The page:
China’s economic package and oil product export quotas in the spotlight

This week: All eyes are on China’s petroleum product export quotas, China’s domestic aluminum prices are likely to remain under pressure in the near term, the onset of the monsoon is expected to create supply challenges in the Asian market for thermal coal and the capacity to export wheat. of Australian ports is in the spotlight.

But first, Market participants will be watching for the implementation of a comprehensive economic package announced by China. The set of 33 measures, aimed at getting the economy back on track, is expected to boost demand for raw materials.

China’s dynamic “COVID-zero” strategy has slowed economic activity since early March. The country’s crude output had slumped to a two-year low in April due to subsequent shutdowns. But with the government’s emphasis on improving logistics and boosting infrastructure development, traders expect a recovery in demand for jet fuel and diesel. This may boost crude oil production in the coming months.

Market participants will also watch China’s oil product exports in June, which are likely to rise to offset tight supplies in the current Asian market. They expect Beijing to release an additional 3.5 million metric tons of export quotas for gasoline, diesel and jet fuel to relieve pressure on the country’s inventory and increase crude output.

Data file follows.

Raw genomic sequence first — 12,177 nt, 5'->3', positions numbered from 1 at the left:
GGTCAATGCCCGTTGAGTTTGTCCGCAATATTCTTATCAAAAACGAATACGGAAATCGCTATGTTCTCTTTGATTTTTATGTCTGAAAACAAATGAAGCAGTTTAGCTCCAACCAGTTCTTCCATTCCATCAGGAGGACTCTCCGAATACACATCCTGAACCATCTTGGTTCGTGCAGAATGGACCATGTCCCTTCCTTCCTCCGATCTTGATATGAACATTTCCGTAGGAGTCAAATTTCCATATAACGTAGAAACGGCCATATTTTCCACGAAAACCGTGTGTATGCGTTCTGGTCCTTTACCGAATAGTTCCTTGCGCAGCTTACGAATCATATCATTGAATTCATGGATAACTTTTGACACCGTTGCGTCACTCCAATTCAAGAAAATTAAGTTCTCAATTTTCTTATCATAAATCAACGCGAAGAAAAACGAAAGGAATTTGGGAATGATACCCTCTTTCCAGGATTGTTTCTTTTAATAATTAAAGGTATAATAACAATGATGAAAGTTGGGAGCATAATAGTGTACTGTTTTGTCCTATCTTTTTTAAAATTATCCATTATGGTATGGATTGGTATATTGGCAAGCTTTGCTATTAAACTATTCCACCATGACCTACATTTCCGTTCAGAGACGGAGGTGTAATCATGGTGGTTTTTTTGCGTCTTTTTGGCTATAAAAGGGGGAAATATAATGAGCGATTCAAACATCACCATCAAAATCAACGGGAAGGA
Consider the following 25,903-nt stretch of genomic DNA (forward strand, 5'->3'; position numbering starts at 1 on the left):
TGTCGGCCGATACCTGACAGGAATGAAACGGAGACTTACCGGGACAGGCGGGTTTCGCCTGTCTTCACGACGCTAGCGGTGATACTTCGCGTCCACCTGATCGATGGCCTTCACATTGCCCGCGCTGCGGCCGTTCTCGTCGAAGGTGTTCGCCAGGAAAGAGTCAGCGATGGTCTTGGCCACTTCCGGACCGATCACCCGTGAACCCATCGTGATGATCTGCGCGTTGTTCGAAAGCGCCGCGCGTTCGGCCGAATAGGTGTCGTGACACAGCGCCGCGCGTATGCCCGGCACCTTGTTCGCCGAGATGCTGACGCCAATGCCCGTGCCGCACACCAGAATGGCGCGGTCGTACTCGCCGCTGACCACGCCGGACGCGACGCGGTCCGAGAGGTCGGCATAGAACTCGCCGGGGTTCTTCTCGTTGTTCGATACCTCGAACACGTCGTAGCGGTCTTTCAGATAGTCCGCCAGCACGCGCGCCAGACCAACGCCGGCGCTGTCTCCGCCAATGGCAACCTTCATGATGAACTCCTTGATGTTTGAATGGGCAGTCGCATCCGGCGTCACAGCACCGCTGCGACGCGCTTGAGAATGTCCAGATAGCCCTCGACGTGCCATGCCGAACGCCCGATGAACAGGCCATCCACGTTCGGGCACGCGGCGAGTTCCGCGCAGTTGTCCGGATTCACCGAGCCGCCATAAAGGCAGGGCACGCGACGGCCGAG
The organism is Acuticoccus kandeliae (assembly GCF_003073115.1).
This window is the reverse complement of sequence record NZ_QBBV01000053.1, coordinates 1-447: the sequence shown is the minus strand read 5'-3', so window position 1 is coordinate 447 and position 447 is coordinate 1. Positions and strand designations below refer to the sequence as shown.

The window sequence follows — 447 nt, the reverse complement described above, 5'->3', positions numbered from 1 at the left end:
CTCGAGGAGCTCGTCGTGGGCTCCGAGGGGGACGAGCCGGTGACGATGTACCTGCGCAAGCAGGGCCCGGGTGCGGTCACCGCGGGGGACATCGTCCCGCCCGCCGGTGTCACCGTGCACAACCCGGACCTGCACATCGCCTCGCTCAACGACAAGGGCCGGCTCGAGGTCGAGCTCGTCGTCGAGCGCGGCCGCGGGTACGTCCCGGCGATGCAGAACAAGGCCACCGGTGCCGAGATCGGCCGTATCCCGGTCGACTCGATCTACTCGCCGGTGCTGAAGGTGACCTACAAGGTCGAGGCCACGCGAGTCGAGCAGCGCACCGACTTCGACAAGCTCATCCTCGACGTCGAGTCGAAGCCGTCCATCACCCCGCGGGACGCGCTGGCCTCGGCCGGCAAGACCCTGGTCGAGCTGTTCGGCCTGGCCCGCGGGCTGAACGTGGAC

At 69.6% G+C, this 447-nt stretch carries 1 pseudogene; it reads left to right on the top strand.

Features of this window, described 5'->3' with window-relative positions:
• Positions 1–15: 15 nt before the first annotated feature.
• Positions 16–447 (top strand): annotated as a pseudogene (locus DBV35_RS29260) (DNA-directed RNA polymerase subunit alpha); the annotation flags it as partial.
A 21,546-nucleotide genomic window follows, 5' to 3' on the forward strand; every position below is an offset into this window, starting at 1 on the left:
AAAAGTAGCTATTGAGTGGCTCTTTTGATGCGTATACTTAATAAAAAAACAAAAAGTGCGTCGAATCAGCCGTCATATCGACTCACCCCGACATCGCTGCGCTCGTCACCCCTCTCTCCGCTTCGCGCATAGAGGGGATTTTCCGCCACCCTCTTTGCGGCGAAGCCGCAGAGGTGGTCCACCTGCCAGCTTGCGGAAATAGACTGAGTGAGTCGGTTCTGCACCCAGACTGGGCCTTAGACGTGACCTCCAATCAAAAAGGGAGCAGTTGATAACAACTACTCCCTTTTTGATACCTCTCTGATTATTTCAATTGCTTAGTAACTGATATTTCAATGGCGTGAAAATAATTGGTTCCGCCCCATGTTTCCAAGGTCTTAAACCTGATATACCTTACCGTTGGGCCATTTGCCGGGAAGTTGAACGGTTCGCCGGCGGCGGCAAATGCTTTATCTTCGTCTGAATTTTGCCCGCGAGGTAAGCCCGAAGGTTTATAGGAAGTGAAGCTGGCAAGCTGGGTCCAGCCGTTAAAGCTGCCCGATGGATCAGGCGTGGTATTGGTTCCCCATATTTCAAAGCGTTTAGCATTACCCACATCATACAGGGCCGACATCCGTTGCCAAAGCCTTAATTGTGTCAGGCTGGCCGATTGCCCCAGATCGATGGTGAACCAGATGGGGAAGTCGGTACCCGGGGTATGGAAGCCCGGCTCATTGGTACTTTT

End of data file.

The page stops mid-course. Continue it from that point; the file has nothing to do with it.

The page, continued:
Sticking with China, all eyes remain on the pace of China’s recovery from the COVID-19 outbreaks, which has negatively affected demand for metals. May PMI data from China is expected to show a slow recovery in manufacturing activity due to the pandemic. Steel demand is expected to remain dismal at a time when supply is plentiful.

Meanwhile, China’s domestic aluminum prices will remain under pressure in the short term as production continues to outstrip downstream demand.

In coal, the onset of the monsoon may create supply challenges in the Asian thermal coal market. It remains to be seen whether Chinese buyers will again boost demand at a time when Indonesian coal prices have remained range-bound. Traders are waiting to see if the influx of cheaper Russian supplies will be enough to meet demand from Chinese buyers looking to stock up on inventory. India’s power demand is expected to weaken with the onset of the monsoon, but import demand is still seen as firm as the rains may affect domestic supply. High freight rates seen out of time have also been a drag on markets.

That brings us to the social media question of the week: Will there be a correction in Indonesian coal prices amid the absence of Chinese buyers? Share your thoughts with us on Twitter and LinkedIn.

And finally, in agriculture, grain markets are closely watching Australian wheat export potential for the remainder of the 2021-22 marketing year. The capacity of Australian ports is seen as limiting the country’s shipping potential. With India restricting wheat exports, Australia is expected to be a stable supplier, but limited logistics capacity remains a concern for buyers.

Sticking with agriculture, India, the world’s top buyer of vegetable oil, last week allowed duty-free imports of 2 million metric tons of soybean oil and sunflower oil. But traders said high prices and tight supplies could see India’s annual quota of sunflower oil imports not met. This could delay cooking oil price relief for Indian consumers.

To learn more about the issues affecting the commodity markets from anywhere, be sure to check out Platts LIVE at the address shown on your screen.

Thank you for starting your Monday with us. Have a great week!

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